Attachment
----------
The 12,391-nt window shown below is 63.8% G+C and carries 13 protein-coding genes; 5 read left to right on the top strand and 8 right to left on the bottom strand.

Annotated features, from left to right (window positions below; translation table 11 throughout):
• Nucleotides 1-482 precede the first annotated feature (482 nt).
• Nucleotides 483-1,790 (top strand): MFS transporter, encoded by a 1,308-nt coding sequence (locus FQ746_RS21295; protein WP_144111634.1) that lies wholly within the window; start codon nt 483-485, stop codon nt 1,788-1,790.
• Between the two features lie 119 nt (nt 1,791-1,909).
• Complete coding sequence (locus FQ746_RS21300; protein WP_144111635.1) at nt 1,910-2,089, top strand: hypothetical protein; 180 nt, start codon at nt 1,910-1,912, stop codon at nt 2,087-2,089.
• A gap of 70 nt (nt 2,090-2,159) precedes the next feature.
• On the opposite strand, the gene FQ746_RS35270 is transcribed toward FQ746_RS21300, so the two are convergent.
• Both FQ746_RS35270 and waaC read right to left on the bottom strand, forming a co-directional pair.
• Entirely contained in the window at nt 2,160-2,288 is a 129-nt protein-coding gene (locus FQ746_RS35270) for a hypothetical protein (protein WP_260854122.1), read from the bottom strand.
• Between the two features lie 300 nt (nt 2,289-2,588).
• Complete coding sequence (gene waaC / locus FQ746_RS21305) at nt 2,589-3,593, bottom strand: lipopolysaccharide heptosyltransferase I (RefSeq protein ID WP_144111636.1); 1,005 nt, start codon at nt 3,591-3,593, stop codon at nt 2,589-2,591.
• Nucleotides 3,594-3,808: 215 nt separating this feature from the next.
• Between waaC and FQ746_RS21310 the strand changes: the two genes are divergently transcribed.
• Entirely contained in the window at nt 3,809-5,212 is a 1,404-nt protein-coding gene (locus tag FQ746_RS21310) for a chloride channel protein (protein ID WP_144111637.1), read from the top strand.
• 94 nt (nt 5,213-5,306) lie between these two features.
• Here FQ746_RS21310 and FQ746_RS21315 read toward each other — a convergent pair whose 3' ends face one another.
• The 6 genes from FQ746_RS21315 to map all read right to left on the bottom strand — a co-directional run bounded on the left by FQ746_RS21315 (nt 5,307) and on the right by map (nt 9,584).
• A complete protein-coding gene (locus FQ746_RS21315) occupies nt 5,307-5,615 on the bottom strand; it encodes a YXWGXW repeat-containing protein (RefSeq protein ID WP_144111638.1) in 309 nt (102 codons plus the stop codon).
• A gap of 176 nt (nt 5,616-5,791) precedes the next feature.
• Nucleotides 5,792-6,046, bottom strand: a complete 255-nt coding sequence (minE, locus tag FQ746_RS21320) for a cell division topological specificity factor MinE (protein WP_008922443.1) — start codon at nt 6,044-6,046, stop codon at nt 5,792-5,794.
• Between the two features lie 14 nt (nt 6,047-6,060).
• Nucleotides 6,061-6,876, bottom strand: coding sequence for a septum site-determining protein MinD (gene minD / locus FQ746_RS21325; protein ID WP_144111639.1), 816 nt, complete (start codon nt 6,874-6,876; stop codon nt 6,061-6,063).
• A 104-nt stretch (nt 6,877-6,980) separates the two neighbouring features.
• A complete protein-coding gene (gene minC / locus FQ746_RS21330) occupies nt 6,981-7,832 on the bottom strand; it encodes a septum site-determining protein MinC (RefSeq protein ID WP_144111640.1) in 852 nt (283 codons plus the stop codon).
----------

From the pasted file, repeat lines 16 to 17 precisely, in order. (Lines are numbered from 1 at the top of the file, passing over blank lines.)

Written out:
• 94 nt (nt 5,213-5,306) lie between these two features.
• Here FQ746_RS21310 and FQ746_RS21315 read toward each other — a convergent pair whose 3' ends face one another.